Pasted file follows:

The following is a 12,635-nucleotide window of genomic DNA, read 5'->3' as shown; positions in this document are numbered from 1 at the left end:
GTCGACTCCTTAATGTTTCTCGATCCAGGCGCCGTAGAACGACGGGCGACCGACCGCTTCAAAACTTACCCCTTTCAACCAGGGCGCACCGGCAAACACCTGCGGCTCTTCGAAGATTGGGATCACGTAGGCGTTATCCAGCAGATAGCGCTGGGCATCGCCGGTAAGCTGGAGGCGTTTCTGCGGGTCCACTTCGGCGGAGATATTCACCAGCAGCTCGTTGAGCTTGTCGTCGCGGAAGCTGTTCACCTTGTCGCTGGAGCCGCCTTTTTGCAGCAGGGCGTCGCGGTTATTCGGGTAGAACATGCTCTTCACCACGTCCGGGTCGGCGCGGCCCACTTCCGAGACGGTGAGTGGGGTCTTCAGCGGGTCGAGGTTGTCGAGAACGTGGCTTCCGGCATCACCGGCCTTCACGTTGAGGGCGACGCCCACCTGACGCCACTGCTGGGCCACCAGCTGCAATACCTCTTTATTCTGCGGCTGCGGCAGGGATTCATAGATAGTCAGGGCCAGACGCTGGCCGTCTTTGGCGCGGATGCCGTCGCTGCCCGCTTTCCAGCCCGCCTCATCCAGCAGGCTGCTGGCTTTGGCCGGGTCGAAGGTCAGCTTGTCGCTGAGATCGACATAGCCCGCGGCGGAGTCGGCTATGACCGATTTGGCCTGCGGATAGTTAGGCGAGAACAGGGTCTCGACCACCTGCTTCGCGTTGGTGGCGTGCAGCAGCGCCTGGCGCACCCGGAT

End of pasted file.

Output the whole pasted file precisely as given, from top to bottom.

The following is a 12,635-nucleotide window of genomic DNA, read 5'->3' as shown; positions in this document are numbered from 1 at the left end:
GTCGACTCCTTAATGTTTCTCGATCCAGGCGCCGTAGAACGACGGGCGACCGACCGCTTCAAAACTTACCCCTTTCAACCAGGGCGCACCGGCAAACACCTGCGGCTCTTCGAAGATTGGGATCACGTAGGCGTTATCCAGCAGATAGCGCTGGGCATCGCCGGTAAGCTGGAGGCGTTTCTGCGGGTCCACTTCGGCGGAGATATTCACCAGCAGCTCGTTGAGCTTGTCGTCGCGGAAGCTGTTCACCTTGTCGCTGGAGCCGCCTTTTTGCAGCAGGGCGTCGCGGTTATTCGGGTAGAACATGCTCTTCACCACGTCCGGGTCGGCGCGGCCCACTTCCGAGACGGTGAGTGGGGTCTTCAGCGGGTCGAGGTTGTCGAGAACGTGGCTTCCGGCATCACCGGCCTTCACGTTGAGGGCGACGCCCACCTGACGCCACTGCTGGGCCACCAGCTGCAATACCTCTTTATTCTGCGGCTGCGGCAGGGATTCATAGATAGTCAGGGCCAGACGCTGGCCGTCTTTGGCGCGGATGCCGTCGCTGCCCGCTTTCCAGCCCGCCTCATCCAGCAGGCTGCTGGCTTTGGCCGGGTCGAAGGTCAGCTTGTCGCTGAGATCGACATAGCCCGCGGCGGAGTCGGCTATGACCGATTTGGCCTGCGGATAGTTAGGCGAGAACAGGGTCTCGACCACCTGCTTCGCGTTGGTGGCGTGCAGCAGCGCCTGGCGCACCCGGAT